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July 28, 2014

Bridging the Cross-Border M&A Gap “Korean Style”

While global uncertainties have negatively impacted mergers and acquisitions (M&A) activity in nearly every region in recent years, the emergence of buyers from the Asia-Pacific region, in particular from China, Japan and Korea, has led the region to buck the recent downward trend.  According to an Ernst & Young report citing United Nations Conference on Trade and Development, the International Monetary Fund (IMF) and Oxford Economics, Foreign direct investment (FDI) outflows from East and Southeast Asia recorded a compound annual growth rate of 22.9 percent in 2005-2011, rising from $70 billion to $242 billion in that period.  While a significant portion of this activity represents “greenfield” cross-border investments in new assets, a rising portion of this activity represents acquisitions of a controlling interest in an existing, often Western, company with significant historical operations.  The emergence and increasing relevance of Asian buyers has focused attention on the special characteristics, issues and challenges facing transactions that involve such buyers and how M&A professionals can anticipate and address them.

While general conclusions cannot be meaningfully made about all buyers from Asia-Pacific region, the Republic of Korea (Korea) can be seen as a bellwether for the emerging trends that are driving outbound M&A activity throughout the region.  This article focuses on some of the major issues and challenges facing M&A transactions involving buyers from Korea.  Namely, while the Asian business model was once—and in some Asia-Pacific countries, still is—focused on low cost manufacturing, certain large scale Korean conglomerates, like their Japanese counterparts before them, have moved up on the growth and value curve and now boast world class sophistication and quality in their product, service and technology offerings.  Given these strengths and a perceived saturated domestic market, Korean companies are focused on expanding overseas for growth, diversification, access to markets and resources, and access to technologies.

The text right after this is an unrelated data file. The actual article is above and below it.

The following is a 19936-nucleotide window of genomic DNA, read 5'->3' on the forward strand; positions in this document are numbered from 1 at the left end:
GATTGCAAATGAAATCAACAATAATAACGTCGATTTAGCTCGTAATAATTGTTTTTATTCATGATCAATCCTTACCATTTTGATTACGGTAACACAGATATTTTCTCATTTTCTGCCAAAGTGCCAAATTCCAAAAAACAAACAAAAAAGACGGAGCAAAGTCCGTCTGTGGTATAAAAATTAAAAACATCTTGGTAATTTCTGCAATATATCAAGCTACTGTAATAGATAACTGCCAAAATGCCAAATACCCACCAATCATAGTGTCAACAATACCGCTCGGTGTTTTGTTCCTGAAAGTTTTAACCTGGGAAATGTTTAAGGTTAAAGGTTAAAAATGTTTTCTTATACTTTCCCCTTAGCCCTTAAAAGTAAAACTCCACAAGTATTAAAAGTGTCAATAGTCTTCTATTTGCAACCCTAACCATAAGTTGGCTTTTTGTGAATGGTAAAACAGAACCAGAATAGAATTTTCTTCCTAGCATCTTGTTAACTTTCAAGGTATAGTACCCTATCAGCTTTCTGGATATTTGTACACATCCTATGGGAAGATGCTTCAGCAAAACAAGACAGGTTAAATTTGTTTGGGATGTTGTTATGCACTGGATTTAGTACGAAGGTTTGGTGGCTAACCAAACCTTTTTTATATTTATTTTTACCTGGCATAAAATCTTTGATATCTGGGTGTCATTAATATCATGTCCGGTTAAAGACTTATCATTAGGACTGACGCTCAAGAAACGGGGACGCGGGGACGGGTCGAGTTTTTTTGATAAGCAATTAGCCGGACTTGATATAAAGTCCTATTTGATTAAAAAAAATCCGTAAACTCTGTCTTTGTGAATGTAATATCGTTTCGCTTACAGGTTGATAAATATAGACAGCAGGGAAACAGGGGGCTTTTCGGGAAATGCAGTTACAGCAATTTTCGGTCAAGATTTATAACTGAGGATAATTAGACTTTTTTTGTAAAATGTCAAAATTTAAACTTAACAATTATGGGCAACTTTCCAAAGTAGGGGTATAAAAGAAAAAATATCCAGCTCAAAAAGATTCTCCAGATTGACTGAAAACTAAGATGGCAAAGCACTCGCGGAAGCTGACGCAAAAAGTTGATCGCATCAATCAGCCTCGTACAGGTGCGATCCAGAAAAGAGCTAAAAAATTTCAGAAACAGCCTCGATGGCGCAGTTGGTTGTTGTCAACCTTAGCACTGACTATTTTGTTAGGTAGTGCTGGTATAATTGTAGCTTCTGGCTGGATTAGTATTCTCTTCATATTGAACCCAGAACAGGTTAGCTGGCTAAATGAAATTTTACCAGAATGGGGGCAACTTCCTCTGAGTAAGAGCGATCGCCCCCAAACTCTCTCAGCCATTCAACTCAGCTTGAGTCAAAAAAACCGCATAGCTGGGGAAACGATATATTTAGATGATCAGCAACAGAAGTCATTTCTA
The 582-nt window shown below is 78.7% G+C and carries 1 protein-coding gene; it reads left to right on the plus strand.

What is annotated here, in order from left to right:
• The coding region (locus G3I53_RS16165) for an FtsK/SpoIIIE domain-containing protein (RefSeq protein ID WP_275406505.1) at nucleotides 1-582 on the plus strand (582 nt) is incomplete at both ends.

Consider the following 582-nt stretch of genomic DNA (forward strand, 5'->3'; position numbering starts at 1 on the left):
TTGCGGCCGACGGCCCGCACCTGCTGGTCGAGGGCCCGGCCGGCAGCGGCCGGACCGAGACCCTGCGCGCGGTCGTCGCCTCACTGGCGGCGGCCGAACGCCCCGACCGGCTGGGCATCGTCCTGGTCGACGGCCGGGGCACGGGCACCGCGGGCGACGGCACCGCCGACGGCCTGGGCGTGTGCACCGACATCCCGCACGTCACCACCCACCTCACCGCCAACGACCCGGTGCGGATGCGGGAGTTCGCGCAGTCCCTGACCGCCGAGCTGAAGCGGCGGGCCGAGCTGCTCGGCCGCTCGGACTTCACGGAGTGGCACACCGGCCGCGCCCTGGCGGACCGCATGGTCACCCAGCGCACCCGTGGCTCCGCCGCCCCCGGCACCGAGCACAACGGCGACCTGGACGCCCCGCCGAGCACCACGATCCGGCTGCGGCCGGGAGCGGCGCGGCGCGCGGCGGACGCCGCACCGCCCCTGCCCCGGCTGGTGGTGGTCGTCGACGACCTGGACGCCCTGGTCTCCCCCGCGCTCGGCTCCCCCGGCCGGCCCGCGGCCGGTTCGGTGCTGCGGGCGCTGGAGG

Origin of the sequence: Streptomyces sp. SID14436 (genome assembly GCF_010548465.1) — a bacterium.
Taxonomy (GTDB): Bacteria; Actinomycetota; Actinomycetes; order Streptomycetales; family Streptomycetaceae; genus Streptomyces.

Challenges Facing Korean Buyers

The hurdles that Korean buyers must navigate in a cross-border acquisition are many.  With the exception of cross-border acquisitions involving resources, such as mining and metals where national security of supply concerns and synergies often override all other factors, including the metrics inherent in the deal itself, closed acquisitions of operating companies in sectors outside of this privileged space are relatively few even though the levels of mutual interest among potential Korean buyers and sellers are relatively high. 

Complex issues impact the ability of Korean buyers and Western sellers to bridge the gap from initial interest to actual closing.  This article will focuses on three key practical issues and considerations that deal practitioners may try to anticipate, recognize, address and hopefully resolve in order to get the deal done.

1.  Process Differences

(a)  M&A Auctions “Korean Style”

The domestic Korean M&A market is sophisticated, active and robust.  With transaction values in excess of $52 billion in 2011, M&A is a well accepted corporate strategy in Korea.  As in the rest of the developed world, most large M&A transactions are conducted through auctions involving multiple bidders.  Bidders include both strategic buyers as well as a number of increasingly active Korean private equity (PE) funds.  While M&A market practices and overall regime are influenced by global intermediaries (e.g., global investment banks and law firms) and resemble Western practices, there are some important differences.

One of the main differences is that M&A auctions in Korea almost always involve the selection and designation of a single “preferred bidder” after one or more rounds of bidding by interested bidders.  This preferred bidder will effectively have an exclusive right to negotiate final terms of a definitive acquisition agreement with the seller parties.  The designation of preferred bidder status is an important milestone in the Korean M&A process and preferred bidders will significantly increase (and often only meaningfully commence) their legal, financial and operational diligence review, fundraising activities (if outside financing is required as will be the case for many PE bidders) and other activities only after receiving this designation. 

Once designated as a preferred bidder(or if the process is not an auction, some other exclusive or similar arrangement having been reached), a Korean board/officer, PE, or other relevant body or entity may properly present the target and overall deal as being ready for evaluation and confirmatory review by the relevant board/shareholders, debt and/or equity syndicate, etc.  Indeed, many deal practitioners in Korea have likened the overall Korean M&A regime to a process of sourcing, preparing and presenting a “product” (i.e., target company and deal terms) for evaluation and approval by the main body or entity in control of the purse strings, whether that body or entity is a shareholder, board, lender, etc.

(b)  U.S. Style Contrasted